Posted: 24/02/2013 at 13:41
Oooh that bank is full of possibilities - I think I'd treat it as if it was a woodland fringe and create planting pockets within the tree roots - digging individual planting holes for each plant and working in some compost, rather than trying to improve all the soil. I'd plant the sort of things you find in a hedgerow, both wild varieties and some 'improved' ones - e.g. primroses, sweet violets, red and white campion, foxgloves, ferns, hedge garlic, black leaved cow parley (anthriscus sylvestris 'Ravenswing'), native bluebells (not Spanish) and native daffodils (narcissus pseudonarcissus) and/or, as you're in Wales, the Tenby daffodil (narcissus obvallaris), arum pictum, honeysuckles, Clematis vitalba (Traveller's Joy/Old Man's Beard) . You could also put in some rambling roses, hazel, sambuccus niger (black leaved elder) - the list goes on ..... Because you've got all those tree roots when planting shrubs I'd buy small ones and create as big a planting pocket as you can, that way they'll have the best possible chances to grow away, and they'll soon grow bigger than if you planted larger shrubs (if you get my meaning - it sounds a little confused but I know what I mean - hope you do too )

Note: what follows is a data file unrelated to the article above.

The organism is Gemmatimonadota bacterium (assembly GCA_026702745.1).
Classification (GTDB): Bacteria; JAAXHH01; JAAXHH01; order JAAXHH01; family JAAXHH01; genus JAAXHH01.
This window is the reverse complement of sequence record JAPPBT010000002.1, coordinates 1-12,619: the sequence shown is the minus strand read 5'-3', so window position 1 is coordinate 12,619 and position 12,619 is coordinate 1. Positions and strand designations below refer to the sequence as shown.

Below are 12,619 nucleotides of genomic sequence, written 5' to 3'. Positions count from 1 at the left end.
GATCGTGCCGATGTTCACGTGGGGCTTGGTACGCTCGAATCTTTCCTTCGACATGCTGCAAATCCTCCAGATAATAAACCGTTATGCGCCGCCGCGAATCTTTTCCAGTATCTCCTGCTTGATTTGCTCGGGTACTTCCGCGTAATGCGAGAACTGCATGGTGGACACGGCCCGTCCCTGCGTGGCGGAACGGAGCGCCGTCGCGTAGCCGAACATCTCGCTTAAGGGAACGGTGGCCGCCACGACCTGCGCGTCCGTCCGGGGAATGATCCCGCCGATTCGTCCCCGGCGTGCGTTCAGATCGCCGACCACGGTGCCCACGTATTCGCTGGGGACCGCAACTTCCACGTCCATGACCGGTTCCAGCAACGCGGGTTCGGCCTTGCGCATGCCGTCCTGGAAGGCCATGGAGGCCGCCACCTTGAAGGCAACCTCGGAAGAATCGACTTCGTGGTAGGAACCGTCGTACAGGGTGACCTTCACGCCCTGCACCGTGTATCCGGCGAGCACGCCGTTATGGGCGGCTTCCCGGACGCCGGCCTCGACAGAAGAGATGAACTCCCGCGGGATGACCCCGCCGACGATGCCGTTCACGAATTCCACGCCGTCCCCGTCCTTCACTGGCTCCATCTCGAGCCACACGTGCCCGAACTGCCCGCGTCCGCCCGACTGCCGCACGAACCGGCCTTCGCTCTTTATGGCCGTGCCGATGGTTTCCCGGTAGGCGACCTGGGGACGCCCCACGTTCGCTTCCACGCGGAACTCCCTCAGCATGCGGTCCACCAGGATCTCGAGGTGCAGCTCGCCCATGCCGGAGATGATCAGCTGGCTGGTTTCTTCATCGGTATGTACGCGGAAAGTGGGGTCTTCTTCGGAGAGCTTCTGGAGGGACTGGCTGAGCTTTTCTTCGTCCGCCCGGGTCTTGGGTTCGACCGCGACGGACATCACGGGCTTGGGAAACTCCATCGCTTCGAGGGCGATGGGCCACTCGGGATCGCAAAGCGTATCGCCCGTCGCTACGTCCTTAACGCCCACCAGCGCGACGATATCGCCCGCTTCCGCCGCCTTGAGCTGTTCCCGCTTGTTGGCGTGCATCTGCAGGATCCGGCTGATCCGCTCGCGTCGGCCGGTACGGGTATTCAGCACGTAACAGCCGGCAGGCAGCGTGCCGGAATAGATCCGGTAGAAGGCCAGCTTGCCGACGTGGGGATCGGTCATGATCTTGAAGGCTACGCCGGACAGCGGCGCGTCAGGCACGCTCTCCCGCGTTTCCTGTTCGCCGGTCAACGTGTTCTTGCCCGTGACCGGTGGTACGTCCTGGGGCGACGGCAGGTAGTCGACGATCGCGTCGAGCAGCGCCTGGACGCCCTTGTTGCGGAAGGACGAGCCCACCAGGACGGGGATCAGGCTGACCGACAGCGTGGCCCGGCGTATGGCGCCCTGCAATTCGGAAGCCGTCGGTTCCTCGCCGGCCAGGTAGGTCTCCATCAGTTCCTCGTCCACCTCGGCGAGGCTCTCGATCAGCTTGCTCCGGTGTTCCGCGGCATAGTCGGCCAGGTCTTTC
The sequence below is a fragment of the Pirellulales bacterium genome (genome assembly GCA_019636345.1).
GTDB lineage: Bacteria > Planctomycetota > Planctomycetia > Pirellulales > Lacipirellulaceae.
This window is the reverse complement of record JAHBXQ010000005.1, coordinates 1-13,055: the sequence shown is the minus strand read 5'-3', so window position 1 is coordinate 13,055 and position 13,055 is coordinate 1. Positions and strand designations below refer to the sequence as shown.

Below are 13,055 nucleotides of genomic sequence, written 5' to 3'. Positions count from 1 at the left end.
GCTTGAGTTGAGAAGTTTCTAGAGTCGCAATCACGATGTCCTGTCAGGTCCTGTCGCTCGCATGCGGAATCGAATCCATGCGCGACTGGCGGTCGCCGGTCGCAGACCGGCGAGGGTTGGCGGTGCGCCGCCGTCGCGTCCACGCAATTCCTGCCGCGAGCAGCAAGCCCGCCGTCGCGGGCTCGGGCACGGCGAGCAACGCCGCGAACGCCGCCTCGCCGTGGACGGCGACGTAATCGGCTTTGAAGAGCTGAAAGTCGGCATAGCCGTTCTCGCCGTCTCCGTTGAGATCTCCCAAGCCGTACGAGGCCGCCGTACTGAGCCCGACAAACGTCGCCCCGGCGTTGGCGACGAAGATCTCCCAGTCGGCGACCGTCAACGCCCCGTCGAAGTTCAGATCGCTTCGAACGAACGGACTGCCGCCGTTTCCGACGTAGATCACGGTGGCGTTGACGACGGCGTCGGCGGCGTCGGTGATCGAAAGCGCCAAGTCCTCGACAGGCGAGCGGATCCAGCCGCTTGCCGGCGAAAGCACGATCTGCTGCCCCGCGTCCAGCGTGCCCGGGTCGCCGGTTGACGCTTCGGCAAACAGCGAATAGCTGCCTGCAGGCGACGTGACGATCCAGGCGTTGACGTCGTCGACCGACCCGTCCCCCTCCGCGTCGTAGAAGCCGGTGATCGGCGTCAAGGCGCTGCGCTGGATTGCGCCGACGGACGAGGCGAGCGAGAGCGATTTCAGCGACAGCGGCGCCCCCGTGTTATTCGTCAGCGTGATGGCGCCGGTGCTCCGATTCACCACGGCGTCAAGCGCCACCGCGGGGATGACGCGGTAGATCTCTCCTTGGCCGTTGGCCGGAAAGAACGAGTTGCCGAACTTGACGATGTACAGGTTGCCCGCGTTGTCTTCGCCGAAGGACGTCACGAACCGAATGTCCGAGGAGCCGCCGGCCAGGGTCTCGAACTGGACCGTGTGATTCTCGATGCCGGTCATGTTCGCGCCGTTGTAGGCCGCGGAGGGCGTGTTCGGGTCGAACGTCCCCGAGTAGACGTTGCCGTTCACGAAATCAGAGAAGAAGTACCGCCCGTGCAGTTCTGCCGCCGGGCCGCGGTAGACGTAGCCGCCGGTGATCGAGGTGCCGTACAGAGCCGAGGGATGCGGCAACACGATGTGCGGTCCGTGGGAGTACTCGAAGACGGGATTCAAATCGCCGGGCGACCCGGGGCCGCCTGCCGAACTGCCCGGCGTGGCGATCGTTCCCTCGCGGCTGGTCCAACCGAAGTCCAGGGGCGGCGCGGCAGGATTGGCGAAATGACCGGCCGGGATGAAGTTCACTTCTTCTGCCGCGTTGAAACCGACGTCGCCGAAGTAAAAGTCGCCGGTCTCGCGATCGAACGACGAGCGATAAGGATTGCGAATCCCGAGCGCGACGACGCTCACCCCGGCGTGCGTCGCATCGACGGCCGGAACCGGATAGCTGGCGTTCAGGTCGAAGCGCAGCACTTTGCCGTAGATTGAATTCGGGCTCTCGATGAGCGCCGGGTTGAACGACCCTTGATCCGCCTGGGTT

I once had a house in a similar situation but in East Anglia - the bank behind the house was solid clay - we did manage to create a lovely garden. The trick is to garden to your conditions - not try to make your garden look like other peoples'.
Oh, and love that moss - I'd be perfectly happy with moss in a 'woodland fringe' type garden - gorgeous